Response inhibition and serotonin in autism: a functional MRI study using acute tryptophan depletion

Eileen Daly, Christine Ecker, Brian Hallahan, Quinton Deeley, Michael Craig, Clodagh Murphy, Patrick Johnston, Debbie Spain, Nicola Gillan, Maria Gudbrandsen, Michael Brammer, Vincent Giampietro, Melissa Lamar, Lisa Page, Fiona Toal, Nicole Schmitz, Anthony Cleare, Dene Robertson, Katya Rubia, Declan G M Murphy

Research output: Contribution to journalArticlepeer-review


It has been suggested that the restricted, stereotyped and repetitive behaviours typically found in autism are underpinned by deficits of inhibitory control. The biological basis of this is unknown but may include differences in the modulatory role of neurotransmitters, such as serotonin, which are implicated in the condition. However, this has never been tested directly. We therefore assessed the modifying role of serotonin on inhibitory brain function during a Go/No-Go task in 14 adults with autism and normal intelligence and 14 control subjects that did not differ in gender, age and intelligence. We undertook a double-blind, placebo-controlled, crossover trial of acute tryptophan depletion using functional magnetic resonance imaging. Following sham, adults with autism relative to controls had reduced activation in key inhibitory regions of inferior frontal cortex and thalamus, but increased activation of caudate and cerebellum. However, brain activation was modulated in opposite ways by depletion in each group. Within autistic individuals depletion upregulated fronto-thalamic activations and downregulated striato-cerebellar activations toward control sham levels, completely 'normalizing' the fronto-cerebellar dysfunctions. The opposite pattern occurred in controls. Moreover, the severity of autism was related to the degree of differential modulation by depletion within frontal, striatal and thalamic regions. Our findings demonstrate that individuals with autism have abnormal inhibitory networks, and that serotonin has a differential, opposite, effect on them in adults with and without autism. Together these factors may partially explain the severity of autistic behaviours and/or provide a novel (tractable) treatment target.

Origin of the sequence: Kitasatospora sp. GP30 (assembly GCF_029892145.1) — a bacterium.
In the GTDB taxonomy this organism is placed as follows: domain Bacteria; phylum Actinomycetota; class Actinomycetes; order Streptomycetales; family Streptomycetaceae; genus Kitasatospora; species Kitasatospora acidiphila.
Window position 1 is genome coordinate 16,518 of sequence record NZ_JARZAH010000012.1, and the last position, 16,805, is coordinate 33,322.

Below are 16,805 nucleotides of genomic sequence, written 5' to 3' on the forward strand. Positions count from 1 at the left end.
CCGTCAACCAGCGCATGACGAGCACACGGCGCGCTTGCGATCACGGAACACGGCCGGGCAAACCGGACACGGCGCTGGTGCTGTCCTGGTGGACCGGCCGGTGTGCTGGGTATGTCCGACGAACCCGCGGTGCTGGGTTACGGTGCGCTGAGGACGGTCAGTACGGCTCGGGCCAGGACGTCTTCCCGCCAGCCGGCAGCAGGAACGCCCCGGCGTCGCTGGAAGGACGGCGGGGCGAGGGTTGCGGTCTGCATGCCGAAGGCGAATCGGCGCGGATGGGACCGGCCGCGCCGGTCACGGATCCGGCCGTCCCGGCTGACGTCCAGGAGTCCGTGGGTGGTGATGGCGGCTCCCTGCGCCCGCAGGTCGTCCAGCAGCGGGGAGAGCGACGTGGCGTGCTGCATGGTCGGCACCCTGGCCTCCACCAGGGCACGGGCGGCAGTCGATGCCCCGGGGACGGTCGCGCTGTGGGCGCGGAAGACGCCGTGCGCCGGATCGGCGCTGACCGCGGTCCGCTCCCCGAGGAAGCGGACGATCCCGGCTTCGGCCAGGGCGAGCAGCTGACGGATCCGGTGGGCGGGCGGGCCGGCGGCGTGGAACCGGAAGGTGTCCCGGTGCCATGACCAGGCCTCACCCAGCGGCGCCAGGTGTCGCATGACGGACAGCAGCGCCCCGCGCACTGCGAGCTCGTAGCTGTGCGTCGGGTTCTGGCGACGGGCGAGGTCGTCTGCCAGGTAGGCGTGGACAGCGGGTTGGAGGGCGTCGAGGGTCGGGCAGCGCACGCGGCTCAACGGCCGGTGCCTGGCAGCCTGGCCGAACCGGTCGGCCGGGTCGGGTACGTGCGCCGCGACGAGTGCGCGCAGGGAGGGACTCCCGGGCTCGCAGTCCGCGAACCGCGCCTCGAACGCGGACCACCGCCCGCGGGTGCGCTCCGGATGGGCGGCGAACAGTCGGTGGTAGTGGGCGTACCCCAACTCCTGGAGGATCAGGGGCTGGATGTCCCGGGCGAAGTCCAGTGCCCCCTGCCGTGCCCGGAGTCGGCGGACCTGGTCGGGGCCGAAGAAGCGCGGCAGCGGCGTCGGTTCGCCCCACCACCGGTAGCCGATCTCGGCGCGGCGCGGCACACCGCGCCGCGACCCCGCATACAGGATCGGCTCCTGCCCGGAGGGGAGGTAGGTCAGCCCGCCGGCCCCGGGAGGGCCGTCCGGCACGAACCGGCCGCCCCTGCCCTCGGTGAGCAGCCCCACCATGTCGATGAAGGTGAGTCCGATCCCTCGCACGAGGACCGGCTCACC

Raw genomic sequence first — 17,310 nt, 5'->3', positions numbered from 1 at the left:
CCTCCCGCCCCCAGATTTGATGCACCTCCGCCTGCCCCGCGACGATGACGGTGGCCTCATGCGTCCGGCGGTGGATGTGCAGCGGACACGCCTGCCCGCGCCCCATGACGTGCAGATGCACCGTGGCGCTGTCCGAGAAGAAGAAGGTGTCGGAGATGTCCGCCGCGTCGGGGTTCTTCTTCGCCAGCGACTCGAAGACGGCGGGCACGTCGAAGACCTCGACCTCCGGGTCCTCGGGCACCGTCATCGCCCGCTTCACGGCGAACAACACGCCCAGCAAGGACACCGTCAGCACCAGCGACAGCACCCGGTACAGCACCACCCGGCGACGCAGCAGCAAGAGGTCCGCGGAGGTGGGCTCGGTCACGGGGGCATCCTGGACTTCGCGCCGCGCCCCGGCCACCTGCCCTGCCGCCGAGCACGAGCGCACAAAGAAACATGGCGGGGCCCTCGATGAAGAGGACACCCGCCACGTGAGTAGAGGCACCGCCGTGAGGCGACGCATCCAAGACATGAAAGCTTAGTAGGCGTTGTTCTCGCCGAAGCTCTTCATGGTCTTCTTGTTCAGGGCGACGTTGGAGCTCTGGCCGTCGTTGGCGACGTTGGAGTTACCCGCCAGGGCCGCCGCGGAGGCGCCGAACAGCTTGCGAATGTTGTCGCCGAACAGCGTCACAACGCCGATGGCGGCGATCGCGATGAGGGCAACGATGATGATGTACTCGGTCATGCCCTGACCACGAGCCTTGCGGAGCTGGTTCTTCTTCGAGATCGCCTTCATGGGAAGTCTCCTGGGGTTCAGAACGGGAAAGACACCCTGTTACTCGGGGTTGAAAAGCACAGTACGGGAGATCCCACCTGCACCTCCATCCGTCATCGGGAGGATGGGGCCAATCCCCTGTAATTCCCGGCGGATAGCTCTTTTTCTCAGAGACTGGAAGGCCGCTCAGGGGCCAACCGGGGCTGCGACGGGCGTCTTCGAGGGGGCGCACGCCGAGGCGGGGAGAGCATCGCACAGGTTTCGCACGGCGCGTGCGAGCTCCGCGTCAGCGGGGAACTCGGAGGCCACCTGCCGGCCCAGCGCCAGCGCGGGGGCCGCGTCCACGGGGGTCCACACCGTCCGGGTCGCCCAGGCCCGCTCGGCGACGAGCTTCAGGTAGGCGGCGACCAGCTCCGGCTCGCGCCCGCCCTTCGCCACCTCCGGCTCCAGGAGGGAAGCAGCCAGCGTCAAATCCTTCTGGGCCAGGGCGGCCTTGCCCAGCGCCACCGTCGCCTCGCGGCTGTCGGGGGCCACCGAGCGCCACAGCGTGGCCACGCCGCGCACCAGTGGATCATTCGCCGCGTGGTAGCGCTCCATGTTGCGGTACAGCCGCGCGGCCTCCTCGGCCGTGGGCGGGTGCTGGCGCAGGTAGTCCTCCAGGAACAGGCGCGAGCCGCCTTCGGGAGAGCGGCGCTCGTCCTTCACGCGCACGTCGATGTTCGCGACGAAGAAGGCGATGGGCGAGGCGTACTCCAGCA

Original languageEnglish
Pages (from-to)2600-10
Number of pages11
Issue numberPt 9
Publication statusPublished - 1 Sept 2014


  • Adolescent
  • Adult
  • Autistic Disorder/diagnosis
  • Brain/metabolism
  • Cross-Over Studies
  • Double-Blind Method
  • Female
  • Humans
  • Magnetic Resonance Imaging/methods
  • Male
  • Neural Inhibition/physiology
  • Photic Stimulation/methods
  • Reaction Time/physiology
  • Serotonin/metabolism
  • Tryptophan/metabolism
  • Young Adult

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